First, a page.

The last income stream to cover the Arena debt and repayments – the hoped-for business rate income from the Enterprise Zone – covers the bulk of it, at £53 million. But that's not guaranteed, and more important, if it wasn't used for the Arena it would be available (the LEP permitting) for other things. So in effect it's far from being a new income, it's a massive new cost to the public purse.

    Nobody pretends the city coffers will end up in the black from all this. It's much more about trying not to be too much in the red when it's all over.

    On Thursday, will we really see the Mayor, backed by his Cabinet, within a few minutes of imposing a budget of £90 million in cuts, decide to commit a similar amount to what, in a time of austerity, can only be a vanity project?

    Sadly, yes. And will we see any protests from the business elite, the people whose commercial nous has put them in the LEP driving seat to manage these public funds ?  Like hell we will.


    Stockwood Pete said...

    and in the same vein..... harpymarx's blog

    Harry said...

    We'd be a better city without people of your ilk.

    Anonymous said...

    If it wasn't for people like Stockwood Pete, the harbourside would be filled in with concrete, there would be a dual carriageway through queen's sq and the whole city would be a shitload of developer led crap (even more than it is now).


    Interested said...

    I doubt that I shall go to the arena either Pete but thousands will each time a gig or whatever they are called are put on. So-called deprived areas such as Merseyside get theirs courtesy of the public purse entirely with little need to wring hands about the cost of it all. Bristol as in so many things is regarded by central and European governments as being too wealthy for its own good and has to usually fend for itself when it wants any facility taken for granted in other cities of comparable size and some even smaller. Cities such as Swansea and Hull have new football and rugby stadiums built for them by their local authorities. In Bristol when private money does become available for a new football stadium a tiny minority of people block it. You say that most Bristolians will never feel the need to go the arena as they don't for professional football matches. The same could be said about the theatre or museums. Well over £20 million was spent on M Shed which is not as good as the old Industrial Museum in my view and in the view of others to whom I've spoken and still others whose opinions I've read in the local paper. So do you advocate no more public money support for museums and theatres in this city? Bristol City might be averaging 11,000 spectators per home match in Div 3 but a few years ago both Cardiff and Swansea were averaging less than half this in Div 4 (don't go in for euphemisms such as League One or Two. They are now in the Premier League bringing in tens of millions of pounds to their local economies each year and giving their cities international profile especially in the new economic power houses of Asia through their membership of the much-watched throughout the world Premier League. The fewer facilities that Bristol has the less likely it is that companies will set up in the area bringing much needed jobs.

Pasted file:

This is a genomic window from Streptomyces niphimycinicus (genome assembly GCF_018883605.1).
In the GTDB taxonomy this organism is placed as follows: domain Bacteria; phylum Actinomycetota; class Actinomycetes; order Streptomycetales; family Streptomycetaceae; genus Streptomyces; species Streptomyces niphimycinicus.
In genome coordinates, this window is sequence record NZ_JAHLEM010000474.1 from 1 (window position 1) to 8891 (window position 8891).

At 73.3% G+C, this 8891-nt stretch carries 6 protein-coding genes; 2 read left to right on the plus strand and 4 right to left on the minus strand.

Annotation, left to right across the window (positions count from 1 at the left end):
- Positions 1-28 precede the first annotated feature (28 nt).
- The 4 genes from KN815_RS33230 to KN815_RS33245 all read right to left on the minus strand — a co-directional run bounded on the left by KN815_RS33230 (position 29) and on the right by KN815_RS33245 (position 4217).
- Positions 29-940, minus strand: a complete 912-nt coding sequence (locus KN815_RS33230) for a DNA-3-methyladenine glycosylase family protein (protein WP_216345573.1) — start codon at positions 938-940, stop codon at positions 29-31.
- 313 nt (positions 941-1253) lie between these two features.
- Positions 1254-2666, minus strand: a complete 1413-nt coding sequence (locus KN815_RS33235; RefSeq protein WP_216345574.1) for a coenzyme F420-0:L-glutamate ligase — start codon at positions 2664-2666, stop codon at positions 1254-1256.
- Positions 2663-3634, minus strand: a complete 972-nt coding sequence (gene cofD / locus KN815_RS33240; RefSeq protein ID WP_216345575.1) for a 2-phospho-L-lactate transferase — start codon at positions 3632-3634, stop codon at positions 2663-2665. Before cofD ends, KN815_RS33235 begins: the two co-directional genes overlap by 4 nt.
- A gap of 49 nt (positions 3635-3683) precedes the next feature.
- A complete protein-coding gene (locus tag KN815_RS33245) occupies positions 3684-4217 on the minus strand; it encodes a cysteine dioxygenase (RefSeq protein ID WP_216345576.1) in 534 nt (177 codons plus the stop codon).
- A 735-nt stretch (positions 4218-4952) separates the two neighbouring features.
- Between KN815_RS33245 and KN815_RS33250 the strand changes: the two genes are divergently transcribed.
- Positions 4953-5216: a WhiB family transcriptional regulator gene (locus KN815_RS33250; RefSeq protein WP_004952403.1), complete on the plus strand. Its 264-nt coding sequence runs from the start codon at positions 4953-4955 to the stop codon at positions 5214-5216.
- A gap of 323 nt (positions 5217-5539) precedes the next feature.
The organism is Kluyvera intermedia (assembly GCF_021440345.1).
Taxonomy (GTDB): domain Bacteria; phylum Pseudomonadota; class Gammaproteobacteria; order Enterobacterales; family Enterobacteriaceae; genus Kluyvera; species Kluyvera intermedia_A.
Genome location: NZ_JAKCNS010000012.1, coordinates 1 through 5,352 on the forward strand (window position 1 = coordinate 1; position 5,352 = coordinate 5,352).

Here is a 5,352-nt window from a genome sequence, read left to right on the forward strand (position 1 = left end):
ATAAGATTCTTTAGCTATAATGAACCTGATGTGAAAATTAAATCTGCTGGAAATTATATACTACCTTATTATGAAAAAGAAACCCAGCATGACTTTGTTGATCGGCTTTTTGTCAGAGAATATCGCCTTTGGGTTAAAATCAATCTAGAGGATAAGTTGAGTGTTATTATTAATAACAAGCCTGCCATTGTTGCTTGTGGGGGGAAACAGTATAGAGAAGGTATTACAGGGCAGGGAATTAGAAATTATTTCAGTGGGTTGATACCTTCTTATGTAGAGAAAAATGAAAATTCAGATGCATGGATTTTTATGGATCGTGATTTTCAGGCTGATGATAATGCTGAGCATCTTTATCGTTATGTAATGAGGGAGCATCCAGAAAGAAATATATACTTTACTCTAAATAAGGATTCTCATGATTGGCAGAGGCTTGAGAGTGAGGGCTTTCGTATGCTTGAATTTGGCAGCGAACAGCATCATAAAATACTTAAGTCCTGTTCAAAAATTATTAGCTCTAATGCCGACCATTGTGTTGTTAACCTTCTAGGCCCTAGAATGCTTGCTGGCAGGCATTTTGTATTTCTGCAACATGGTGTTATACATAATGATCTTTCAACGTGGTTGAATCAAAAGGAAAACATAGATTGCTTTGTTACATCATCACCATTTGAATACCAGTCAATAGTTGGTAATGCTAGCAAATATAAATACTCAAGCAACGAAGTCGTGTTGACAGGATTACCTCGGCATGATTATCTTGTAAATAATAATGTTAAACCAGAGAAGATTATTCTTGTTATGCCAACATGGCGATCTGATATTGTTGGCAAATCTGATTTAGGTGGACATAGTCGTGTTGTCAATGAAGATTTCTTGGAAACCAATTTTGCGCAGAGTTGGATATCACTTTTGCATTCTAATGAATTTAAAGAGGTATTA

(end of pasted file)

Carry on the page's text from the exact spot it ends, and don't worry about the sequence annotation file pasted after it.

Stockwood Pete said...

    Thanks for the thoughtful comment, Interested. I've no strong feelings for or against an Arena, my concerns are more about whether we should pay from scarce public funds, plus a few other things like traffic management and access.

    As you say, the question of whether (and what) cultural/entertainment infrastructure should be publicly funded is always going to be contentious – especially when there are so many cutbacks in other more fundamental services. I think the difference with an Arena is that it's very much part of big scale commercial culture – and it won't make things significantly more accessible to more people who wouldn't otherwise get the chance. Cardiff isn't all that far away... in fact we've just booked for a concert there (St Davids Hall, where there's a great sense of occasion and theatre performance, far more than Colston Hall) – and we'll get back by train and bus the same evening. George seems to have the same travel pattern in mind for his Bristol Arena, relying on car-borne visitors to provide the parking fees that will (might) balance the books

    And we've been told repeatedly that a Bristol Arena will turn a profit. So why aren't the investors queueing up?